A beer sampler (from left: Hefeweizen, Dunkel, Weizenbock, and Double Alt) from the Kansas City Bier Company.
Beer lovers will get an early Valentine’s Day present as the Kansas City Bier Company (310 W. 79th St.) is set to open on Tuesday, February 11. The production brewery, which will focus on German-style brews, has a tasting room in the manner of a beer hall and a beer garden. The $1.7 million project has been led by Steve Holle, the author of A Handbook of Basic Brewing Calculations and a regular beer judge at the Great American Beer Festival.
“We’ll be serving authentic tasting German style beers,” Holle says. “We import all our hops and malt from Germany. It’s like getting it fresh in Bavaria or Munich.” We’re not filtering any of our beers because I like the way the beer tastes, it’s just like getting fresh bread.”
Holle will serve as the head of brewing operations, while Kansas City native Karlton Graham, who attended a brewing academy in Munich last summer to prepare for his position, will brew beer daily. CFO Juergen Hager will manage the tasting room. The warehouse that formerly held the Babyland & Kids’ Room has been transformed over the past seven months into a beer hall with long communal wooden tables and benches.
“We want families and people of all kinds enjoying our beer together,” Hager says. The brewery has plans to build a playground adjacent to the beer garden and envisions people biking to the tasting room along the Trolley Track Trail (the brewery sits between the trail and Wornall Road).
In addition to the five beers that will be standard on tap (Double Alt, Dunkel, Hefeweizen, Helles, Weizenbock), Holle has plans for seasonal offerings. The first will likely be a maibock, a strong golden lager. Beer geeks should take note that KCBC will not be using crystal malt. Holle says he wanted to avoid the “burnt sugar or toffee flavors,” of the ubiquitous malt. For a beer like the Dunkel, Holle has instead turned to Munich malt in order to get a softer flavor like “fresh bread crust.” Right now, the only place that American hops are being used is in the Double Alt, which is dry hopped with Centennial hops. When asked for a favorite, Holle tabbed the Helles.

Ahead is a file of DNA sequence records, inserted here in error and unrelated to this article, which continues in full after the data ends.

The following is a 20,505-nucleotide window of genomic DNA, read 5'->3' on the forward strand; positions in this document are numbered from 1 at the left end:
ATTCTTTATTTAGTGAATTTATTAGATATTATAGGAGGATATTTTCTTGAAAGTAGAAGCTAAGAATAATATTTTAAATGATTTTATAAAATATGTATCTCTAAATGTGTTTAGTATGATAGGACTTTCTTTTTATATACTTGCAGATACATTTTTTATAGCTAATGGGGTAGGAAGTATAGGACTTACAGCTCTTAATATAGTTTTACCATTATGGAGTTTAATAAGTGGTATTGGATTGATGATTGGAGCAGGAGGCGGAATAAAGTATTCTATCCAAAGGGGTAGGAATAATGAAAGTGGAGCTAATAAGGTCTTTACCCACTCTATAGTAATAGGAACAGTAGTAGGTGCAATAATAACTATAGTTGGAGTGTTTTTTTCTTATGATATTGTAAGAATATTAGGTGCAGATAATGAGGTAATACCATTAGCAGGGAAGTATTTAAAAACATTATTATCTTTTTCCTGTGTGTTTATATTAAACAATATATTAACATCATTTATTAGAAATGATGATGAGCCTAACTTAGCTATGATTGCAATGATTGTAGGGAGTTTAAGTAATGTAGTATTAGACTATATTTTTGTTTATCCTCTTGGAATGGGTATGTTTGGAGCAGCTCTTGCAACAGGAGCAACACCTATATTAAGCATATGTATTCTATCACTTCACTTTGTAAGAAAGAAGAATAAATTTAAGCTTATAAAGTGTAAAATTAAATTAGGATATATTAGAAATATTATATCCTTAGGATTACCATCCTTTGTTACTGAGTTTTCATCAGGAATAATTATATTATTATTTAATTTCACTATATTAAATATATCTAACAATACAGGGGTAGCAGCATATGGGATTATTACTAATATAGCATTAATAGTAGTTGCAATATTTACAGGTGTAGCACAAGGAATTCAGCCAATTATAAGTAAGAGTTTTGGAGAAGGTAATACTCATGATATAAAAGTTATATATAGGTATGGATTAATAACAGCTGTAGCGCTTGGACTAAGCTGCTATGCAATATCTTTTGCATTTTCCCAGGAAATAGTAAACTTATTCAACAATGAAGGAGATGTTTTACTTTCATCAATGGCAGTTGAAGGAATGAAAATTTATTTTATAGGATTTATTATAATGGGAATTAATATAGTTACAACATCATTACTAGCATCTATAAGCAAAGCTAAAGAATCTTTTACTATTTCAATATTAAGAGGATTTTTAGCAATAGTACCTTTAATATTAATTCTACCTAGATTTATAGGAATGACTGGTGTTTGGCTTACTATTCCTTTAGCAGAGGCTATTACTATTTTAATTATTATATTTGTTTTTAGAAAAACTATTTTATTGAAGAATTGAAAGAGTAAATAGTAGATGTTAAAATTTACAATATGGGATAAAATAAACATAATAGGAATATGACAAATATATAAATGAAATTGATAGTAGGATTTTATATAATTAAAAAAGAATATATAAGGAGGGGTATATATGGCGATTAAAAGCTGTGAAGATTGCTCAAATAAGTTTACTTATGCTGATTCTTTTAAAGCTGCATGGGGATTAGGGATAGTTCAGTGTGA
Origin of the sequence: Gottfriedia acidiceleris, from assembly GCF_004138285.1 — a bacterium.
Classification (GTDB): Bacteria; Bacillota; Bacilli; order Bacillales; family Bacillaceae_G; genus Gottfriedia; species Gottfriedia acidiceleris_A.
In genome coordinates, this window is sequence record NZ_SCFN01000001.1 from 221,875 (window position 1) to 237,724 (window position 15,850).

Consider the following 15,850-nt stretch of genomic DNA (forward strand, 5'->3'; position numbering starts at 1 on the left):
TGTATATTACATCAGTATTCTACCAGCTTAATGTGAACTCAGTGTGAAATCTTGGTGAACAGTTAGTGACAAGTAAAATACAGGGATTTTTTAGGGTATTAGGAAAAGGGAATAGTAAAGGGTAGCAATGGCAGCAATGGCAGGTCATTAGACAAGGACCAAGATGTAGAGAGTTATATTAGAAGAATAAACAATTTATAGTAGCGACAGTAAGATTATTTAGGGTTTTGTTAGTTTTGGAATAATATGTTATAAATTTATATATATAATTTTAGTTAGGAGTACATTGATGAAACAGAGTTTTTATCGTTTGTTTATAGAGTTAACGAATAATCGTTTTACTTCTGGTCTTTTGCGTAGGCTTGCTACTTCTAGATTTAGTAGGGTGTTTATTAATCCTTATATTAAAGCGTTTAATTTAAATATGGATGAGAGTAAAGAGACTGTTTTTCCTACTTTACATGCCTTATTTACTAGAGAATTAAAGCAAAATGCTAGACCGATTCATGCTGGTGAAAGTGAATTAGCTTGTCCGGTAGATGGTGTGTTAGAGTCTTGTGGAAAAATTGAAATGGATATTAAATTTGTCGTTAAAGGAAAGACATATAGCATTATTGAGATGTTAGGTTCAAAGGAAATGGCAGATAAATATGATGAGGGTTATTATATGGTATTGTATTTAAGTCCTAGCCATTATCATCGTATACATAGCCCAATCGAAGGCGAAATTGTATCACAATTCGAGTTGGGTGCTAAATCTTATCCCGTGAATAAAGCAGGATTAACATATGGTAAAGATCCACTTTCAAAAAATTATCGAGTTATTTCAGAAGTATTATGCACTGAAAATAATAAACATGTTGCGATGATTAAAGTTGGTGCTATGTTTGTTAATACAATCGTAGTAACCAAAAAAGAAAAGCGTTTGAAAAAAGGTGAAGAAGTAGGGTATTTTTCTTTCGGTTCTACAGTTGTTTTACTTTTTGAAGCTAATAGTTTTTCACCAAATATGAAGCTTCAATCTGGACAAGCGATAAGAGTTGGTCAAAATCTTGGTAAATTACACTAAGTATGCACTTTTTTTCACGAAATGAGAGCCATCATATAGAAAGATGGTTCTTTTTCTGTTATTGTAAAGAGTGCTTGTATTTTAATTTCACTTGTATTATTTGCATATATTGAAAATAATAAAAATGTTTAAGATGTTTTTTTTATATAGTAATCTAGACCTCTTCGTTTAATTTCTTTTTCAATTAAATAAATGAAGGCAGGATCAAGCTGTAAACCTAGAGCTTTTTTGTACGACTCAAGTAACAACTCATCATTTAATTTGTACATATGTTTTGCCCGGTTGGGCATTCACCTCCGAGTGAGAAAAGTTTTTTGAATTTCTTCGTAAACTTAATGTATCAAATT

“I love the clean, refreshing simplicity. There’s something about getting something so simple and pure,” Holle says.
For those who want a bite with their beer, the Kansas City Bier Company will serve Bavarian pretzels with obatzda, a spread made with camembert cheese, onions and paprika. They’ll also have sausages — weisswurst (a white sausage), weinerwurst (the loose German equivalent of a hot dog) and landjager (a German hard sausage that eats like a snack stick) made by a pair of butchers — one in Madison, Wisconsin and another in Tulsa, Oklahoma, — trained in Germany. The pretzels and sausages will be available as a platter served with a paired mustard, while vegetarians will have the option of a hummus platter.
“We’re focused on the beer here, but we wanted to have small dishes that reflect the German character of the beer,” Holle says.
When the Kansas City Bier Company opens, it will be the fourth-largest brewery (tied with Mothers Brewing Company out of Springfield) in the state of Missouri. The 30-barrel system they run also makes it the largest independent craft brewer in Kansas City since the deal for the Belgian-based Duvel Mortgaat to buy a majority interest in the Boulevard Brewing Company was recently finalized.
“Boulevard’s created a drinking culture that has been beneficial to us,” Holle says. “They created a lot of craft beer drinkers by making good, quality beer.”
The Kansas City Bier Company has spent the last two days brewing 60 barrels of Helles and will be making 60 barrels of Dunkel this week in order to have it ready to sell in March. United Beverage Company will handle distribution for the brewery.
“The tasting room is our way of introducing people to our beers, but I’m really excited about getting our beer out to all of Kansas City,” Holle says.
The Kansas City Bier Company will be open from 4 p.m. to 11 p.m. Monday through Thursday, 11 a.m. to 11 p.m. Saturday and 12 to 6 p.m. Sunday.